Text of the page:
Background: Multisystem inflammatory syndrome in children (MIS-C) is a novel severe postinfectious condition associated with severe acute respiratory syndrome coronavirus 2 (SARS-CoV-2). The purpose of this report is to describe nationwide trends in the evolving clinical management of MIS-C. Methods: Patients with MIS-C were reported from state and local jurisdictions to the Centers for Disease Control and Prevention's (CDC's) MIS-C national surveillance system. Patients' case reports were reviewed to ensure that they met the CDC MIS-C case definition and had sufficient data for analysis. The prevalence of use of treatments for MIS-C, temporal trends in use of these treatments, and frequency of administration of different treatment combinations were analyzed. Results: There were 4470 patients meeting the MIS-C case definition with onset dates from 19 February 2020 to 31 July 2021. The proportion of patients admitted to an intensive care unit (ICU) has declined over time, from 78.7% in April 2020 to 57.5% in June 2021 (P = .001). The most common treatments were intravenous immunoglobulin (IVIG), given to 85.6% of patients; steroids (77.7%), and antiplatelet medications (73.7%); use of each of these treatments has increased over time, particularly in patients not requiring admission to an ICU (all P < .001). Older patients and non-Hispanic Black patients were more likely to receive additional modes of therapy including vasoactive medication, noninvasive respiratory support, anticoagulation medication, and intubation/mechanical ventilation. Conclusions: IVIG, steroids, and antiplatelet medication have become increasingly utilized as standard treatment for MIS-C patients, while the use of other treatments may be contingent on the type and severity of clinical findings.

10.
MMWR Morb Mortal Wkly Rep ; 70(42): 1483-1488, 2021 Oct 22.
Article in English | MEDLINE | ID: covidwho-1727005

ABSTRACT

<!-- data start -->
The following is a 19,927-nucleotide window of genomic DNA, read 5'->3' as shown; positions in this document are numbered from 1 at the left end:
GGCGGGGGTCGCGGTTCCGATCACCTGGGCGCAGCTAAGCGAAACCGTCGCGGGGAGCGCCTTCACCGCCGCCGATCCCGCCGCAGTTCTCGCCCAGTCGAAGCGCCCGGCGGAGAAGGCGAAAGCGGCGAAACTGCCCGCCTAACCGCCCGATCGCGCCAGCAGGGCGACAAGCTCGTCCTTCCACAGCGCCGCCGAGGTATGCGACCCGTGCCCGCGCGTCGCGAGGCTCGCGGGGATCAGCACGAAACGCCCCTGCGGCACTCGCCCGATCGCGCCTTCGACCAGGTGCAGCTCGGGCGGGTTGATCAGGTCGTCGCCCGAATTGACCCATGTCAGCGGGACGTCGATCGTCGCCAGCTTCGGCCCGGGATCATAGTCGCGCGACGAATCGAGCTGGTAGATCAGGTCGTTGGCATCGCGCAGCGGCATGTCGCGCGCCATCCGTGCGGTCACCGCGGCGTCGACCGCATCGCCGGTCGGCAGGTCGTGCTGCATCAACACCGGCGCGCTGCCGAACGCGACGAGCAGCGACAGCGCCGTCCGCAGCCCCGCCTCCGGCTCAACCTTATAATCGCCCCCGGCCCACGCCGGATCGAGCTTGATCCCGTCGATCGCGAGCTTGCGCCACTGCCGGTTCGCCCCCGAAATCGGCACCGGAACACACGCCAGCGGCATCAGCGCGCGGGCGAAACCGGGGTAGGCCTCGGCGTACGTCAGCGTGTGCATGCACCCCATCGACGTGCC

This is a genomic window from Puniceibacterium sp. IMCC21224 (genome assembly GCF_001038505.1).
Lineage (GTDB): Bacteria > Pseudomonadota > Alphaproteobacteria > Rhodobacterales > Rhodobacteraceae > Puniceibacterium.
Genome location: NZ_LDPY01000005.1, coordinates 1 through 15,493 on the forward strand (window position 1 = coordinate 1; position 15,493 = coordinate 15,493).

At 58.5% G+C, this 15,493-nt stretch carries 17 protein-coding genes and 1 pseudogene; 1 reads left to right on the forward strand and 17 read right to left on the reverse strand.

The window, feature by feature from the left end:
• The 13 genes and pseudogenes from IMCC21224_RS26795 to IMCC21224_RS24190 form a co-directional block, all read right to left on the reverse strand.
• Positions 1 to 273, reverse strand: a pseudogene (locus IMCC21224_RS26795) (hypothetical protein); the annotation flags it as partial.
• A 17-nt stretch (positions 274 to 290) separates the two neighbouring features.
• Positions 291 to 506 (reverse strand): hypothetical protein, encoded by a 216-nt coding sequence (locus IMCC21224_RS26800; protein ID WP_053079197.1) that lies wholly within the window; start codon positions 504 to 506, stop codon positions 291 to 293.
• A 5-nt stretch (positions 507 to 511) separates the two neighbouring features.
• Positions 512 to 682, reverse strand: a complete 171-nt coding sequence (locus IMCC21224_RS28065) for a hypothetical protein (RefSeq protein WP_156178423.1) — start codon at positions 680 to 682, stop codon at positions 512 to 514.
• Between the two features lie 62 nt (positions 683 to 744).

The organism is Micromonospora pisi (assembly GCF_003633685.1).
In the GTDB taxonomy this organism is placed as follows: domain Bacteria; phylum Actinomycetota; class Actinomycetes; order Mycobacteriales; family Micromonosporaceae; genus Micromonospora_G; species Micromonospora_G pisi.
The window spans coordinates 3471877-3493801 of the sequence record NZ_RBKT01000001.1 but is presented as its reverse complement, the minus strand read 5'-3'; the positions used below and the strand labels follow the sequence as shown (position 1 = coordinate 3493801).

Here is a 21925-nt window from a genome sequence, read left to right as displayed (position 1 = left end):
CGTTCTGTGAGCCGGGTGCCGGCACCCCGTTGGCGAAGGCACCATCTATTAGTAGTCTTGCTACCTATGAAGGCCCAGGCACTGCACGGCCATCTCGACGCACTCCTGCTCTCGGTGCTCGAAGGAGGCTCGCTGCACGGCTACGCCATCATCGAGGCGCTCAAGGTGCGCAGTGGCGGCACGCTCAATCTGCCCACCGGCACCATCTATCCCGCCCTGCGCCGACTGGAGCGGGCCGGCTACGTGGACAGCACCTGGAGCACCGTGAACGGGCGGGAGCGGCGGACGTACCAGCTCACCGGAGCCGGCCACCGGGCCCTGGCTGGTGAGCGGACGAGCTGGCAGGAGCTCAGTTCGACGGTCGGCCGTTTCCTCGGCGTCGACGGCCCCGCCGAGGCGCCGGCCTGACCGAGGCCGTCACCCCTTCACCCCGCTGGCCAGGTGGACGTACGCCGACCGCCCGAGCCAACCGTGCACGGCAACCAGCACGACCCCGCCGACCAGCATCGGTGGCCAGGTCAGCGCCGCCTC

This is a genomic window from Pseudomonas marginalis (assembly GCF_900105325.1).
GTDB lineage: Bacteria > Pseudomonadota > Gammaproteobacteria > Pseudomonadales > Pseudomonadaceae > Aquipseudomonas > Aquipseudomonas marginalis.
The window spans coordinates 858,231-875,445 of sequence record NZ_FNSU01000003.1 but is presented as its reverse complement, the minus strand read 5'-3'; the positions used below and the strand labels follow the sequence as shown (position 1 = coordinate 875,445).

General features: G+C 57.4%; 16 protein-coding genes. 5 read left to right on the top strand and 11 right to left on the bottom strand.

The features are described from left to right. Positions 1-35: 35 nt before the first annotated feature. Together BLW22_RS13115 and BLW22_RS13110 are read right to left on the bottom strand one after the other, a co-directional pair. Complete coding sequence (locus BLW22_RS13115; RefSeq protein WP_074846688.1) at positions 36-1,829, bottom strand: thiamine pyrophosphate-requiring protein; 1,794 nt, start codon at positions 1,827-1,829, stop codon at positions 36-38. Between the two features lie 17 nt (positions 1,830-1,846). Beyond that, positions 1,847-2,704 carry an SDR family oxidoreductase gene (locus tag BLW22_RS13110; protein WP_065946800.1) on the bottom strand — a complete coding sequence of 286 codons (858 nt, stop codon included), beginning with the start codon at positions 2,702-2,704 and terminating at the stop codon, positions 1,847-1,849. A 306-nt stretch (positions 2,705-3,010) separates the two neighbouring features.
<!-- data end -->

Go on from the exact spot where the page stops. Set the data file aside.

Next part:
Pfizer-BioNTech COVID-19 vaccine is authorized for use in children and adolescents aged 12-15 years and is licensed by the Food and Drug Administration (FDA) for persons aged ≥16 (1). A randomized placebo-controlled trial demonstrated an efficacy of 100% (95% confidence interval [CI] = 75.3%-100%) in preventing outpatient COVID-19 in persons aged 12-15 years (2); however, data among adolescents on vaccine effectiveness (VE) against COVID-19 in real-world settings are limited, especially among hospitalized patients. In early September 2021, U.S. pediatric COVID-19 hospitalizations reached the highest level during the pandemic (3,4). In a test-negative, case-control study at 19 pediatric hospitals in 16 states during June 1-September 30, 2021, the effectiveness of 2 doses of Pfizer-BioNTech vaccine against COVID-19 hospitalization was assessed among children and adolescents aged 12-18 years. Among 464 hospitalized persons aged 12-18 years (179 case-patients and 285 controls), the median age was 15 years, 72% had at least one underlying condition, including obesity, and 68% attended in-person school. Effectiveness of 2 doses of Pfizer-BioNTech vaccine against COVID-19 hospitalization was 93% (95% CI = 83%-97%), during the period when B.1.617.2 (Delta) was the predominant variant. This evaluation demonstrated that 2 doses of Pfizer-BioNTech vaccine are highly effective at preventing COVID-19 hospitalization among persons aged 12-18 years and reinforces the importance of vaccination to protect U.S. youths against severe COVID-19.